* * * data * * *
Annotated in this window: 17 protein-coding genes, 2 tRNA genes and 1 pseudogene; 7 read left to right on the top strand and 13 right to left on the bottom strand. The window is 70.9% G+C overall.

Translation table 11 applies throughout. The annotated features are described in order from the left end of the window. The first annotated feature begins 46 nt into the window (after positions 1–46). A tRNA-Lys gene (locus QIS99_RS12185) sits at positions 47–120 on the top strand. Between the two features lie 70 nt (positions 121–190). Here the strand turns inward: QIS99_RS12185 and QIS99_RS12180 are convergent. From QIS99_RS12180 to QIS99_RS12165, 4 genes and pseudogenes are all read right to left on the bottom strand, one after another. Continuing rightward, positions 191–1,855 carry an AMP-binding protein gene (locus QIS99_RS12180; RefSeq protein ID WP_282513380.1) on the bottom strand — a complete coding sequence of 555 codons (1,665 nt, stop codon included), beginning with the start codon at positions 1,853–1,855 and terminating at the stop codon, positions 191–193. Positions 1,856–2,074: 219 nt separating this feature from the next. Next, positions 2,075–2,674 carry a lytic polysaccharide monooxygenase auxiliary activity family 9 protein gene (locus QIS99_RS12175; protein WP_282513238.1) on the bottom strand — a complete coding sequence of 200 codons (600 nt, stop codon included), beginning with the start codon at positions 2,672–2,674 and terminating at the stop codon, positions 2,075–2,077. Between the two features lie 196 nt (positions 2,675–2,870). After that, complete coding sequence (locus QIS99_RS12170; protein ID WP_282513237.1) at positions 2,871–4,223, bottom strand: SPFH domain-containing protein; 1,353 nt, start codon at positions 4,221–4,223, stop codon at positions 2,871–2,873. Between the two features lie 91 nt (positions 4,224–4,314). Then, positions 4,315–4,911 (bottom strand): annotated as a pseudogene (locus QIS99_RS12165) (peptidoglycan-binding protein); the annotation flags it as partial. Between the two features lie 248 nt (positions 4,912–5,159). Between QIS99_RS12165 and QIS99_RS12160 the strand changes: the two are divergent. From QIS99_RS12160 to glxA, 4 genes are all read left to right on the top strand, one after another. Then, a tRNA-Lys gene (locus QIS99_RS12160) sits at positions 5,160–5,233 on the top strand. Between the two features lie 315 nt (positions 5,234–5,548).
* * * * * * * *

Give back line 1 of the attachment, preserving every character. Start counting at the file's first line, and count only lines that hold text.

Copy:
Annotated in this window: 17 protein-coding genes, 2 tRNA genes and 1 pseudogene; 7 read left to right on the top strand and 13 right to left on the bottom strand. The window is 70.9% G+C overall.